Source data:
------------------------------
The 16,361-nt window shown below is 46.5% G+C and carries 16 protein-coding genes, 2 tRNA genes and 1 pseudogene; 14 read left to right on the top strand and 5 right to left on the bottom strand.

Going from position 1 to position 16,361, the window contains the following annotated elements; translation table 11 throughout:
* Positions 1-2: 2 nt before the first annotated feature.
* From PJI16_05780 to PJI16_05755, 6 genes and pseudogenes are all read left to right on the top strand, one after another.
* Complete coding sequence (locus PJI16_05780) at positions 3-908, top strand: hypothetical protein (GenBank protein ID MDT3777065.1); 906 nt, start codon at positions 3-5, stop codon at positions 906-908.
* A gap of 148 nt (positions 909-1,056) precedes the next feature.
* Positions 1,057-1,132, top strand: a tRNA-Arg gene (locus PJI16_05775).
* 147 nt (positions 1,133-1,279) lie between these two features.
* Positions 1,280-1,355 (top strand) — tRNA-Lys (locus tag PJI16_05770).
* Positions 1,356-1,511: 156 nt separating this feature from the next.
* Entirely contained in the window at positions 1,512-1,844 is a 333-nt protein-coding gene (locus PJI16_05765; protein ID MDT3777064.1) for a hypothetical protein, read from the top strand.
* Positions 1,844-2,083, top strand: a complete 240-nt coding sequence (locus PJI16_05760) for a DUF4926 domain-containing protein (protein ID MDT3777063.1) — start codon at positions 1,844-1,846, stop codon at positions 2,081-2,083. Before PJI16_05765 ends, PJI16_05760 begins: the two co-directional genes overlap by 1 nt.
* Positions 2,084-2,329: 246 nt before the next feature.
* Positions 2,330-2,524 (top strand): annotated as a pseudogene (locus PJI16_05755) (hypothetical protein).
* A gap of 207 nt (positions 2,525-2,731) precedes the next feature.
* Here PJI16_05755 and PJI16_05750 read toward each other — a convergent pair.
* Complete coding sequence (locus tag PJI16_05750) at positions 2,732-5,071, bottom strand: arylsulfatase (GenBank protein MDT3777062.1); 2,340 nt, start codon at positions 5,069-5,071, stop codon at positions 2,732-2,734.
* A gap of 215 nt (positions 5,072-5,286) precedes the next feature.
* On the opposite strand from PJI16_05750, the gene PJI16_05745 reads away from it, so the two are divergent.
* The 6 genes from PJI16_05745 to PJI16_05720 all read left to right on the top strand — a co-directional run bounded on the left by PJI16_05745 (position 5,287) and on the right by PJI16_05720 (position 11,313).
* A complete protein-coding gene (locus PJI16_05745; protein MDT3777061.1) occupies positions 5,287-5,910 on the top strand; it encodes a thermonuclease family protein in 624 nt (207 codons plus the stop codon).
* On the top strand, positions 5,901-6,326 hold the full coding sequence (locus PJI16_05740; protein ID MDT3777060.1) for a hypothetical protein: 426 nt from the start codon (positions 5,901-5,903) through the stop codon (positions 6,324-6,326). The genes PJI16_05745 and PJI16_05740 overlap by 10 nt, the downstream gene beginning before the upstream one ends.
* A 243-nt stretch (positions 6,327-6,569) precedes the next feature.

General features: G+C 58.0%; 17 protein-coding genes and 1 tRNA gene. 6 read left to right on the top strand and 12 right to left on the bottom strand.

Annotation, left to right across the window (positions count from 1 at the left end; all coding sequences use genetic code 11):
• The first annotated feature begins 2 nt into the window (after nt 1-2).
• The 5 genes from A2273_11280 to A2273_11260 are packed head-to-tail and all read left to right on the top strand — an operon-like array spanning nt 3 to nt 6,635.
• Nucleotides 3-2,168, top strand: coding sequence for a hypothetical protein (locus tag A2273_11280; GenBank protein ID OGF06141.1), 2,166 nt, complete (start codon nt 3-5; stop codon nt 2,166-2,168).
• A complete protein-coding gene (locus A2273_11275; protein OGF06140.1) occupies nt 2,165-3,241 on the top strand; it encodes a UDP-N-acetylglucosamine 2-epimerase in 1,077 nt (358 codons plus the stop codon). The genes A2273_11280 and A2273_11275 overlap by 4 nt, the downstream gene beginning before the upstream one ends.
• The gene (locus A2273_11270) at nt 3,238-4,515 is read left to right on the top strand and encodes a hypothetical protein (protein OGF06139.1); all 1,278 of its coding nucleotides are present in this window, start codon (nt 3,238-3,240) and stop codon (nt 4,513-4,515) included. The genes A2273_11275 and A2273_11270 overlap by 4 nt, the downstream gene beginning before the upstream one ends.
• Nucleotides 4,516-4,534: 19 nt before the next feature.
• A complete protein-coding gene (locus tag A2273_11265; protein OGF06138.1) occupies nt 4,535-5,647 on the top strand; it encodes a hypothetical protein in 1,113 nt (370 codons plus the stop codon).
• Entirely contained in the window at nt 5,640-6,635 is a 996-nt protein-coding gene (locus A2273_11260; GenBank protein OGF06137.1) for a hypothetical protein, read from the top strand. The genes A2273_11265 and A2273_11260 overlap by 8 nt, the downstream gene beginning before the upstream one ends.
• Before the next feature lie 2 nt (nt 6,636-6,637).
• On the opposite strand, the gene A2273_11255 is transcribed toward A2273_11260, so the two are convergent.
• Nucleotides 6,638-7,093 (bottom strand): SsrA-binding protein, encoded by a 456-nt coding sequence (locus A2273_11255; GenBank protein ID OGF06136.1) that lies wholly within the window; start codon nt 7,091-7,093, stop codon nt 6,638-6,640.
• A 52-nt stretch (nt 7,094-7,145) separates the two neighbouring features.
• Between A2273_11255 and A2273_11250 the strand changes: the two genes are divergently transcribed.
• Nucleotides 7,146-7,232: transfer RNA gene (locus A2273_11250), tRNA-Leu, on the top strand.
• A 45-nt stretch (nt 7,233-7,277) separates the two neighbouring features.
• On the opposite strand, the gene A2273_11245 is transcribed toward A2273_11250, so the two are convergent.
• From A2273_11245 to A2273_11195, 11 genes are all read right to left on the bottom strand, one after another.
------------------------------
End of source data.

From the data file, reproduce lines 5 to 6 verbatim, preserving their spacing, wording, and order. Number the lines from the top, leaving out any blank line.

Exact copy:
* Complete coding sequence (locus PJI16_05780) at positions 3-908, top strand: hypothetical protein (GenBank protein ID MDT3777065.1); 906 nt, start codon at positions 3-5, stop codon at positions 906-908.
* A gap of 148 nt (positions 909-1,056) precedes the next feature.